When creating a successful brand name, having the correct brief in place is essential. Without one you will end up throwing any ideas out there without giving any initial thought to what the brand is - making a recipe for disaster.
Writing a quality brief to start with not only directs any naming conversations, but helps focus the group on what the name should convey, what kind of names to consider and what is a definite no-no.
Whilst we have a certain method to creating these briefs which include some initial strategy sessions, there are a few pieces of basic information that are ALWAYS in there.
You want to start with a short description of what it is your company does. You will want a few bullet points of more technical and basic information, don’t get fancy with this section. So for me it would be - ‘I create brand strategies and build custom designed websites’
It need to be as simple as that.
With your name being a very important part of your overall branding strategy, it’s what people will remember and tell each other to look up, so it needs to represent who you are.
In this section I like to use sliders to show where the brand is positioned. This helps everyone visualise how authorative or fun you want the name to be. Ultimately, it is going to be a long-lasting part of the company and needs to imbue these values.
This section lays out what type of name you are looking for. Where positioning is values and the more emotive side, the criteria is the cold-hard factual side.
We go through this in a lot more detail in our naming video, but the basic idea is to right down how the name is going to be constructed. Is it a product description like ‘computer co’ or more abstract like ‘apple’. You can go into a lot of detail in this section around how you want the name.
You can also start to look at what you DON’T want. So maybe you don’t want any numbers in there, maybe you only want true latin words and not mixed bags. These negative criterias are just as important in narrowing the field down as the positives.
A very short section and in a similar vain to the positioning. You are looking to tell everyone how the name should sound, so should it be bright and fun like ‘popo’ or more authorative like ‘javelin’. Each will be trying to represent certain aspects and core values of your brand so you need to say each name and see how it sounds.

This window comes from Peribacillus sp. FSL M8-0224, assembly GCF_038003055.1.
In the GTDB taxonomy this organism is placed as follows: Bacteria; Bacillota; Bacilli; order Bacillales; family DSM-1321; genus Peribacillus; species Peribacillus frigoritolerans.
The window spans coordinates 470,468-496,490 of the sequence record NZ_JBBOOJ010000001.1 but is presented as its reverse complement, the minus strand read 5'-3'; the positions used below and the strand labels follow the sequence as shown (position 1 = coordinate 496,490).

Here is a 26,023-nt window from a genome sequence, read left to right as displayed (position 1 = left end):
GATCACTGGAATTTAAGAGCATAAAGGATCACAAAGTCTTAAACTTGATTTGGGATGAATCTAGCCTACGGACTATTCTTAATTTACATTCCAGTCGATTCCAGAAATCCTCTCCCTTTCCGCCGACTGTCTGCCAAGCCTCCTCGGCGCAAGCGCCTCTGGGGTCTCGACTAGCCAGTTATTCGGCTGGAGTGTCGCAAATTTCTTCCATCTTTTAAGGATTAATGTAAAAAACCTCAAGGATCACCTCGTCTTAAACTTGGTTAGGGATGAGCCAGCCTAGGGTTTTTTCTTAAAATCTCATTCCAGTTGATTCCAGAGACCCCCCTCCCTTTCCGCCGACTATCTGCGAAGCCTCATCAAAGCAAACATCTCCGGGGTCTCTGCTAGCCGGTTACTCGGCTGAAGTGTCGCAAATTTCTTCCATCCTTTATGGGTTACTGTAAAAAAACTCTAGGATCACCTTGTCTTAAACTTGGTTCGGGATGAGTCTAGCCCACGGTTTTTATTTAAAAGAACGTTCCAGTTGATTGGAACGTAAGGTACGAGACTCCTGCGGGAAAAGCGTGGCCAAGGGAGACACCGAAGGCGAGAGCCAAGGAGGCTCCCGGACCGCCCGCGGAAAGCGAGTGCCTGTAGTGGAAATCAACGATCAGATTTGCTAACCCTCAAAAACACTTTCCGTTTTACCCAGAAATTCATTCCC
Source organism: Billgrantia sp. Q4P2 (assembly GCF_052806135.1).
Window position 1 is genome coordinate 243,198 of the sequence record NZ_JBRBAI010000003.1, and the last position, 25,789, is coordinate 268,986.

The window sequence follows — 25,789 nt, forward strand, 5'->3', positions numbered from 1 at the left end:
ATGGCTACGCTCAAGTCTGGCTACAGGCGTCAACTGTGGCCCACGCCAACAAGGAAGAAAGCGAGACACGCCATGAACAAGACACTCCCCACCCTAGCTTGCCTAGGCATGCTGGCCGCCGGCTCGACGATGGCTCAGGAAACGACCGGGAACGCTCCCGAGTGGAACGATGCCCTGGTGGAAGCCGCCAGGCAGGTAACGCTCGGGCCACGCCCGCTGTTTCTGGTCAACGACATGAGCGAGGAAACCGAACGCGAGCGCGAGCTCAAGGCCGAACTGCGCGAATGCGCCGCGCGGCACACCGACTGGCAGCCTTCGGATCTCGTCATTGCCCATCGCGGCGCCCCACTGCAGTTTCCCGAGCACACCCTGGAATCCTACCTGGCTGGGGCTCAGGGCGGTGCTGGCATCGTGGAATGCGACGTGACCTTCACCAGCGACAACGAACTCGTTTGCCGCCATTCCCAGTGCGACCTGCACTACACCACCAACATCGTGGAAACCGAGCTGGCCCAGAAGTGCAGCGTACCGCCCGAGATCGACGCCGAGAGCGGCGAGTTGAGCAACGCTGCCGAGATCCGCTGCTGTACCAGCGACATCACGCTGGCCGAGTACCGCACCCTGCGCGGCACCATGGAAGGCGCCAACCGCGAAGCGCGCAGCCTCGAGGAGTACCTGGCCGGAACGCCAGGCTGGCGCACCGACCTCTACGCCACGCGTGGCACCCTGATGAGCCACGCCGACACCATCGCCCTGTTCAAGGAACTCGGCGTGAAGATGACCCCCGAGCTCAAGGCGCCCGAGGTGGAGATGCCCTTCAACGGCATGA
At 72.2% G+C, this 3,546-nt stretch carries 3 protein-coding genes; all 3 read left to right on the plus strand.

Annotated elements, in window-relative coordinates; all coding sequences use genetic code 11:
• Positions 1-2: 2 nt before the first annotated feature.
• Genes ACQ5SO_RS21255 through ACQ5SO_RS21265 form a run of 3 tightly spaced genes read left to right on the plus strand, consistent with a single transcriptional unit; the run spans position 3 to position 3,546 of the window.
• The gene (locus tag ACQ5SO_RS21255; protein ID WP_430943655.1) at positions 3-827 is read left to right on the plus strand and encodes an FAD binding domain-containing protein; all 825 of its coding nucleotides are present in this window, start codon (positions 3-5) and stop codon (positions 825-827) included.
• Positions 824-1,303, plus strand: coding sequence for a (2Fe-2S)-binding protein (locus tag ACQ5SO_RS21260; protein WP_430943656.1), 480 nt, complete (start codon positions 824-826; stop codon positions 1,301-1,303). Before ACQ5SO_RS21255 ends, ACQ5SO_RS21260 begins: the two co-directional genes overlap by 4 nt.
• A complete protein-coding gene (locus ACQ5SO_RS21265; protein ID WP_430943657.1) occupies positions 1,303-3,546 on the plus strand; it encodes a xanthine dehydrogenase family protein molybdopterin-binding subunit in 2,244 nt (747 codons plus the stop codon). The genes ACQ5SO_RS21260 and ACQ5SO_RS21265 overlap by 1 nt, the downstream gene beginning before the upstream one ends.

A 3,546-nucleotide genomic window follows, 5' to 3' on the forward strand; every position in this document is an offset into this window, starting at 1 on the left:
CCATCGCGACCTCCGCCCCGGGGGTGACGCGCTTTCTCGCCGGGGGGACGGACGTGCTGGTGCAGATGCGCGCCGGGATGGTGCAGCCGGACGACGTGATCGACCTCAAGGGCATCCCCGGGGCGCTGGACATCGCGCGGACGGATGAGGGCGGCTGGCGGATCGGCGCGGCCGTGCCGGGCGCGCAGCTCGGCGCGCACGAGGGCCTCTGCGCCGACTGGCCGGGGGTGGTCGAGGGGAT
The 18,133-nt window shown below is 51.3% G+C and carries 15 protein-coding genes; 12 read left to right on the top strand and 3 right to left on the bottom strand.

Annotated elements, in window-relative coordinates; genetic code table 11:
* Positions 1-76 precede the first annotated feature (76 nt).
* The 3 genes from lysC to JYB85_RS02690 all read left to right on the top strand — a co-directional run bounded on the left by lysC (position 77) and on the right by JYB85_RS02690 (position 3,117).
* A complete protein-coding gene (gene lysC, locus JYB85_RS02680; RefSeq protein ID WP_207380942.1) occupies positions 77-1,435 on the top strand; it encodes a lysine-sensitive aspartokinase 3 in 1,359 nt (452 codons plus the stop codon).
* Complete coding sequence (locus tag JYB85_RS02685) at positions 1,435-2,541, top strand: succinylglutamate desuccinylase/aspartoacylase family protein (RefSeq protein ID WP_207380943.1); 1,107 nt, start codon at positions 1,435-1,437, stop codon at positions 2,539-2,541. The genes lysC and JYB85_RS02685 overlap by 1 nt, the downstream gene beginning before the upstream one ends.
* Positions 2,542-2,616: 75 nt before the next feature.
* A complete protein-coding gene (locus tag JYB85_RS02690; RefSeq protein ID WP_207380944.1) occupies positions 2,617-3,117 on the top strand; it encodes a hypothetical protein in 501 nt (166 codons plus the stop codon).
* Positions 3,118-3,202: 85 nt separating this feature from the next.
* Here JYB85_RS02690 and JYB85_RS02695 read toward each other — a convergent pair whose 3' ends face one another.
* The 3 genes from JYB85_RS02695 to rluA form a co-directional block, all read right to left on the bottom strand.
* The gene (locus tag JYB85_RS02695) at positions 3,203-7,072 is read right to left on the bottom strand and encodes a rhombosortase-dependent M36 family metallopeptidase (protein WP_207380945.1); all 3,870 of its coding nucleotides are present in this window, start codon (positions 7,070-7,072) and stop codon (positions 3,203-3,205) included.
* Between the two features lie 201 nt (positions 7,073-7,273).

It is always good to have an idea of your target audience in mind when creating your brand name. This helps you to visualise who is going to be reading this name and how they are going to react to it. If your targeting creative people you can start to play around with some weird names, if it’s a high-class B2B company, you might want to keep it simple and to the point.
Another consideration to take when looking at your target audience is where they live and work. You might want to culture check your names to see that they won’t be misinterpreted or said incorrectly.
Always do your research on your competitors and create a list of their names. It’s often interesting seeing all of your competitor names in one list and might open up opportunities to differentiate yourselves from the market in this way.
As you progress through the brief and naming process it is also a good idea to keep a list of rejected names on your briefing document. If there are a lot of rejected names, it might help clarify where you are going wrong - maybe they all seem like different ideas at the time, but when listed together they might all look very similar.
Now you’ve got your brief together, it’s time to thrash out some names and get working. A great way to choose a name is by using the ‘lighting round’ meeting. It will help you decide in no time!
In this toolkit you will be guided through the steps to start building out a brand strategy for your business or yourself. This is going to help you fine tune your marketing efforts to make sure your brand is memorable and engaging for your ideal customers.
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